A Level and IB History Revision
On the 2nd December 1804, Napoleon Bonaparte crowned himself Emperor of the French at Notre Dame Cathedral in Paris. His coronation was attended by Pope Pius VII, but significantly he did not place the crown on the new Emperor’s head.
Napoleon had risen to prominence during the French Revolution, during which he led a number of successful campaigns in the Revolutionary Wars. He returned to France in 1799, where the coup of 18 Brumaire resulted in him becoming First Consul. Having secured the Senate’s agreement that he could rule by decree, Napoleon then began extending his political control.
In January 1804 the secret police exposed a plot supported by the previous Bourbon royal family to assassinate Napoleon. He used this as an excuse to reinstate hereditary leadership under his own family, as a way to avoid a return of the Bourbons. This was supported by a constitutional referendum in November that year, in which over 99% of voters cast their ballots in favour. Notably 52% of the eligible population abstained.
The Coronation itself was a lavish affair that referenced various elements of Carolingian tradition, the ancien regime, and the French Revolution. Although Napoleon crowning himself is sometimes presented as an unplanned move by the new Emperor, there is evidence that it was agreed in advance. However, this still didn’t please everyone. The composer Ludwig van Beethoven, who had originally dedicated his 3rd Symphony to Napoleon, reportedly exclaimed, ” Now, too, he will tread under foot all the rights of Man, indulge only his ambition; now he will think himself superior to all men, become a tyrant!”
On the 26th February 1815, Napoléon Bonaparte escaped exile on the Mediterranean island of Elba and sailed to the French mainland. After landing at the coastal town of Golfe-Juan on the first of March, he led his supporters to Paris where he began a period of government known as the Hundred Days.
On the 11th April 1814 Napoleon had agreed to the Treaty of Fontainebleau, in which he abdicated the throne following his defeat in the War of the Sixth Coalition. The treaty ended his rule of France but allowed him to keep his title as emperor. He was granted sovereignty of the island of Elba and, following a failed suicide attempt, arrived on the island on the 30th May.
Throughout the nine months and 21 days that he remained on Elba, Napoleon observed with interest the unfolding situation in France under the restored Bourbon king. Meanwhile he implemented a series of social and economic reforms on the island. However, his confidence in the likelihood of a popular revolt in his favour led to him leaving the island while the Great Powers were distracted by internal arguments at the Congress of Vienna. The British navy ships that were supposed to ensure he was unable to escape his exile were not present when, on the 26th February, Napoleon headed for the French mainland on board the brig Inconstant accompanied by almost a thousand troops.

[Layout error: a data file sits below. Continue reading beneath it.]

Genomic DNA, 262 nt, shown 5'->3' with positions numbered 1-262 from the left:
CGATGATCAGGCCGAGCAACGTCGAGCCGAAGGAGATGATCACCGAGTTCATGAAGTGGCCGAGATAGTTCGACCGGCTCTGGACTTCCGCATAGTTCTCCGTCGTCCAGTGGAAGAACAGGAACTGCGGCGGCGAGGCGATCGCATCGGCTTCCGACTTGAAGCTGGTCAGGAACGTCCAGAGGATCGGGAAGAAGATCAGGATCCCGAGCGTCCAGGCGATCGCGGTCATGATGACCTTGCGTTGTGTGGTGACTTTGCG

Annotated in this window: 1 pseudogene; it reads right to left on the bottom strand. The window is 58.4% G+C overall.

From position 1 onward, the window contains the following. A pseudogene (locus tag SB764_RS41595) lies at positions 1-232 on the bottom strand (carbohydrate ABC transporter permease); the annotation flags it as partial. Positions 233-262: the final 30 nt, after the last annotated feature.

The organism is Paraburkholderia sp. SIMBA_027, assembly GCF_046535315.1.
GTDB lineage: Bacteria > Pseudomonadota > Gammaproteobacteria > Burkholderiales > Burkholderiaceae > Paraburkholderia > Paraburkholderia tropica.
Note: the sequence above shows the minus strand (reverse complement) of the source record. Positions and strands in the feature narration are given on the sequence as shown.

Napoleon’s arrival in France on the 1st March was greeted with enthusiasm, and he quickly secured a small army with whom he marched to Paris. His arrival on 20th March led Louis XVIII to flee the city.
The ‘Final Act’ of the Congress of Vienna was signed on the 9th June 1815, nine days before Napoleon’s final defeat at the Battle of Waterloo. The purpose of the Congress was to review and reorganise Europe after the Napoleonic Wars, in an attempt to achieve a lasting peace.
Having first met after the defeat and surrender of Napleonic France in 1814, the Congress continued in spite of the renewal of hostilities following the period known as the Hundred Days in which Napoleon returned from exile and took back control of France. Chaired by Metternich, the Austrian principal minister, the Congress was led by the so-called Four Great Powers of Austria, Russia, Britain, and Prussia alongside France. In total over 200 states were represented in some way at the Congress, making it the largest diplomatic event of its time. However, the key terms were discussed and decided by the Great Powers in informal meetings.
The Final Act of the Congress set in place a map of Europe that remained largely unchanged for the next forty years, and – some may argue – set the scene for the First World War. Indeed the delegates were often criticised in the later nineteenth century for focusing more on achieving a balance of power than on maintaining peace. Nationalism, for example, was largely ignored in the final settlement. Although this was a key factor in the disputes and conflicts that emerged later, it’s important to remember that the Congress did succeed in its primary aim of securing wider European peace for the best part of a century.